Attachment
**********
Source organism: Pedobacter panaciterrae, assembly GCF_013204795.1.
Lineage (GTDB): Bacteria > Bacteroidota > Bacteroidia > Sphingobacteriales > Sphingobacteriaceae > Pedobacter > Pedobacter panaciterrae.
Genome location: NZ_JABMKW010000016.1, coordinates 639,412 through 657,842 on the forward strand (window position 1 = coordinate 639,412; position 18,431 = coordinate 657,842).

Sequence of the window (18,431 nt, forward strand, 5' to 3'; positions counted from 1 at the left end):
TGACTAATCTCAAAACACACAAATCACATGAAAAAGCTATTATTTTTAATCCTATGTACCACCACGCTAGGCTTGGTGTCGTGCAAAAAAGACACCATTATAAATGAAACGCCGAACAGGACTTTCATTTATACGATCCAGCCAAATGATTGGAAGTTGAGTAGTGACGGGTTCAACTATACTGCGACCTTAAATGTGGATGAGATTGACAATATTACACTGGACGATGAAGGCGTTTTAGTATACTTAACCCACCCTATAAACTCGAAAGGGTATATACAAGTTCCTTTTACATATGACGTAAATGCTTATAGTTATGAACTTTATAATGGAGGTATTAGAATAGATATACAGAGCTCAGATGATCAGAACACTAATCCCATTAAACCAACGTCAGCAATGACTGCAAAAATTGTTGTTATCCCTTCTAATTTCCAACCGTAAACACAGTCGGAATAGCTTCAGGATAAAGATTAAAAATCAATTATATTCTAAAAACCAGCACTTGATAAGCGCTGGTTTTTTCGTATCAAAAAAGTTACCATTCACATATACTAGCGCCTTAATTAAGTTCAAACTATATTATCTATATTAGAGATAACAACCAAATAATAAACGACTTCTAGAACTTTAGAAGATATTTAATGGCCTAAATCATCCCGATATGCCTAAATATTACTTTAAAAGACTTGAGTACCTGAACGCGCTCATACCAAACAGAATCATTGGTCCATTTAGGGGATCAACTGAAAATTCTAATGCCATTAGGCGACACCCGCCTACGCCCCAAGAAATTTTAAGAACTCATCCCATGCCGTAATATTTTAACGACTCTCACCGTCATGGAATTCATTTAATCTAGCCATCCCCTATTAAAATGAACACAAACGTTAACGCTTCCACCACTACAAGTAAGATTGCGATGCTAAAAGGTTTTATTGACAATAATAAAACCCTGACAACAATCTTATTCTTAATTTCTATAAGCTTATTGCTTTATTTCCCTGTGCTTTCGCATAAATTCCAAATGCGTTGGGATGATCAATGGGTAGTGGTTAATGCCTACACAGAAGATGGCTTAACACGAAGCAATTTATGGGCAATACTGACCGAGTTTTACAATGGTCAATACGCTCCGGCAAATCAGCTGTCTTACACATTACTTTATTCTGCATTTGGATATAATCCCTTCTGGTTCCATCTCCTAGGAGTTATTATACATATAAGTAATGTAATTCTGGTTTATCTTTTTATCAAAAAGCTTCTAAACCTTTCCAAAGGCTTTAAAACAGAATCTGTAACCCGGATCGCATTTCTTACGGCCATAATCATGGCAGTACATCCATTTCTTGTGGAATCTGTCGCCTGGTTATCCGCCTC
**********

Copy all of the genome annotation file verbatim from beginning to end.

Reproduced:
Source organism: Pedobacter panaciterrae, assembly GCF_013204795.1.
Lineage (GTDB): Bacteria > Bacteroidota > Bacteroidia > Sphingobacteriales > Sphingobacteriaceae > Pedobacter > Pedobacter panaciterrae.
Genome location: NZ_JABMKW010000016.1, coordinates 639,412 through 657,842 on the forward strand (window position 1 = coordinate 639,412; position 18,431 = coordinate 657,842).

Sequence of the window (18,431 nt, forward strand, 5' to 3'; positions counted from 1 at the left end):
TGACTAATCTCAAAACACACAAATCACATGAAAAAGCTATTATTTTTAATCCTATGTACCACCACGCTAGGCTTGGTGTCGTGCAAAAAAGACACCATTATAAATGAAACGCCGAACAGGACTTTCATTTATACGATCCAGCCAAATGATTGGAAGTTGAGTAGTGACGGGTTCAACTATACTGCGACCTTAAATGTGGATGAGATTGACAATATTACACTGGACGATGAAGGCGTTTTAGTATACTTAACCCACCCTATAAACTCGAAAGGGTATATACAAGTTCCTTTTACATATGACGTAAATGCTTATAGTTATGAACTTTATAATGGAGGTATTAGAATAGATATACAGAGCTCAGATGATCAGAACACTAATCCCATTAAACCAACGTCAGCAATGACTGCAAAAATTGTTGTTATCCCTTCTAATTTCCAACCGTAAACACAGTCGGAATAGCTTCAGGATAAAGATTAAAAATCAATTATATTCTAAAAACCAGCACTTGATAAGCGCTGGTTTTTTCGTATCAAAAAAGTTACCATTCACATATACTAGCGCCTTAATTAAGTTCAAACTATATTATCTATATTAGAGATAACAACCAAATAATAAACGACTTCTAGAACTTTAGAAGATATTTAATGGCCTAAATCATCCCGATATGCCTAAATATTACTTTAAAAGACTTGAGTACCTGAACGCGCTCATACCAAACAGAATCATTGGTCCATTTAGGGGATCAACTGAAAATTCTAATGCCATTAGGCGACACCCGCCTACGCCCCAAGAAATTTTAAGAACTCATCCCATGCCGTAATATTTTAACGACTCTCACCGTCATGGAATTCATTTAATCTAGCCATCCCCTATTAAAATGAACACAAACGTTAACGCTTCCACCACTACAAGTAAGATTGCGATGCTAAAAGGTTTTATTGACAATAATAAAACCCTGACAACAATCTTATTCTTAATTTCTATAAGCTTATTGCTTTATTTCCCTGTGCTTTCGCATAAATTCCAAATGCGTTGGGATGATCAATGGGTAGTGGTTAATGCCTACACAGAAGATGGCTTAACACGAAGCAATTTATGGGCAATACTGACCGAGTTTTACAATGGTCAATACGCTCCGGCAAATCAGCTGTCTTACACATTACTTTATTCTGCATTTGGATATAATCCCTTCTGGTTCCATCTCCTAGGAGTTATTATACATATAAGTAATGTAATTCTGGTTTATCTTTTTATCAAAAAGCTTCTAAACCTTTCCAAAGGCTTTAAAACAGAATCTGTAACCCGGATCGCATTTCTTACGGCCATAATCATGGCAGTACATCCATTTCTTGTGGAATCTGTCGCCTGGTTATCCGCCTC